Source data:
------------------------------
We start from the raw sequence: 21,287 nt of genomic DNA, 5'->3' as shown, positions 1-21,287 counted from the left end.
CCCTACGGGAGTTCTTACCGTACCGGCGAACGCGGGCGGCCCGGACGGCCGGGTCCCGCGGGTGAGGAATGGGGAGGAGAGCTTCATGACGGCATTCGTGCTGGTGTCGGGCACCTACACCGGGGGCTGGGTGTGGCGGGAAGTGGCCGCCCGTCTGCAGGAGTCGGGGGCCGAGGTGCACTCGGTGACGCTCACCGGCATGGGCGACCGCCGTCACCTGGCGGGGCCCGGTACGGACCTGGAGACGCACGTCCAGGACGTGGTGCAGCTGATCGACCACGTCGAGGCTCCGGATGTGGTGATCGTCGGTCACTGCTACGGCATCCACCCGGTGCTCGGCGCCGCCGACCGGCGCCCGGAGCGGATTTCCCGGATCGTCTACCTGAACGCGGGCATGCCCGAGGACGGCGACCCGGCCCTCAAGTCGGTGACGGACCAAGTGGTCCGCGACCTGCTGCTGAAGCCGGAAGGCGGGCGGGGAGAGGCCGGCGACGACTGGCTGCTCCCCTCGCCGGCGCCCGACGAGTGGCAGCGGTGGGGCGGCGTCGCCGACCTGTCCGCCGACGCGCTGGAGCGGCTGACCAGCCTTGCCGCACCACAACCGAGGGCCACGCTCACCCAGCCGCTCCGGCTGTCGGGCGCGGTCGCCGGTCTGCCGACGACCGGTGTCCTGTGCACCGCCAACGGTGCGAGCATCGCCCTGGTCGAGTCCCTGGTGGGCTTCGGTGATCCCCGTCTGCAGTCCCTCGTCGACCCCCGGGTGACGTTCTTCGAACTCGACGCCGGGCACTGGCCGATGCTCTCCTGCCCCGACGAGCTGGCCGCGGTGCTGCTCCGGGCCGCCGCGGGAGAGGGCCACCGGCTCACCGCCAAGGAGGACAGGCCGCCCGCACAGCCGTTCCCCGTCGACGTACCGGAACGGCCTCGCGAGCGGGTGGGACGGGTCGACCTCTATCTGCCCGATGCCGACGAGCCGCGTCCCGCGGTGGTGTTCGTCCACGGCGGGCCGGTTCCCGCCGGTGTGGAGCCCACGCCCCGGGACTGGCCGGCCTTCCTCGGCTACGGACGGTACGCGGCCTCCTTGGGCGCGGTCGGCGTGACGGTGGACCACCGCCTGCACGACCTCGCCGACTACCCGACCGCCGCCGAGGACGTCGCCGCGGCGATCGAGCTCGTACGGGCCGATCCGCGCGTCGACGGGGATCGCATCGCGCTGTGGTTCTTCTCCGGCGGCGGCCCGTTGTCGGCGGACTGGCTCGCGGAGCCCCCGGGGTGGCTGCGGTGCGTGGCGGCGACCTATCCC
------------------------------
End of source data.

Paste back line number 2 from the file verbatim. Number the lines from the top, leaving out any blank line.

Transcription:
CCCTACGGGAGTTCTTACCGTACCGGCGAACGCGGGCGGCCCGGACGGCCGGGTCCCGCGGGTGAGGAATGGGGAGGAGAGCTTCATGACGGCATTCGTGCTGGTGTCGGGCACCTACACCGGGGGCTGGGTGTGGCGGGAAGTGGCCGCCCGTCTGCAGGAGTCGGGGGCCGAGGTGCACTCGGTGACGCTCACCGGCATGGGCGACCGCCGTCACCTGGCGGGGCCCGGTACGGACCTGGAGACGCACGTCCAGGACGTGGTGCAGCTGATCGACCACGTCGAGGCTCCGGATGTGGTGATCGTCGGTCACTGCTACGGCATCCACCCGGTGCTCGGCGCCGCCGACCGGCGCCCGGAGCGGATTTCCCGGATCGTCTACCTGAACGCGGGCATGCCCGAGGACGGCGACCCGGCCCTCAAGTCGGTGACGGACCAAGTGGTCCGCGACCTGCTGCTGAAGCCGGAAGGCGGGCGGGGAGAGGCCGGCGACGACTGGCTGCTCCCCTCGCCGGCGCCCGACGAGTGGCAGCGGTGGGGCGGCGTCGCCGACCTGTCCGCCGACGCGCTGGAGCGGCTGACCAGCCTTGCCGCACCACAACCGAGGGCCACGCTCACCCAGCCGCTCCGGCTGTCGGGCGCGGTCGCCGGTCTGCCGACGACCGGTGTCCTGTGCACCGCCAACGGTGCGAGCATCGCCCTGGTCGAGTCCCTGGTGGGCTTCGGTGATCCCCGTCTGCAGTCCCTCGTCGACCCCCGGGTGACGTTCTTCGAACTCGACGCCGGGCACTGGCCGATGCTCTCCTGCCCCGACGAGCTGGCCGCGGTGCTGCTCCGGGCCGCCGCGGGAGAGGGCCACCGGCTCACCGCCAAGGAGGACAGGCCGCCCGCACAGCCGTTCCCCGTCGACGTACCGGAACGGCCTCGCGAGCGGGTGGGACGGGTCGACCTCTATCTGCCCGATGCCGACGAGCCGCGTCCCGCGGTGGTGTTCGTCCACGGCGGGCCGGTTCCCGCCGGTGTGGAGCCCACGCCCCGGGACTGGCCGGCCTTCCTCGGCTACGGACGGTACGCGGCCTCCTTGGGCGCGGTCGGCGTGACGGTGGACCACCGCCTGCACGACCTCGCCGACTACCCGACCGCCGCCGAGGACGTCGCCGCGGCGATCGAGCTCGTACGGGCCGATCCGCGCGTCGACGGGGATCGCATCGCGCTGTGGTTCTTCTCCGGCGGCGGCCCGTTGTCGGCGGACTGGCTCGCGGAGCCCCCGGGGTGGCTGCGGTGCGTGGCGGCGACCTATCCC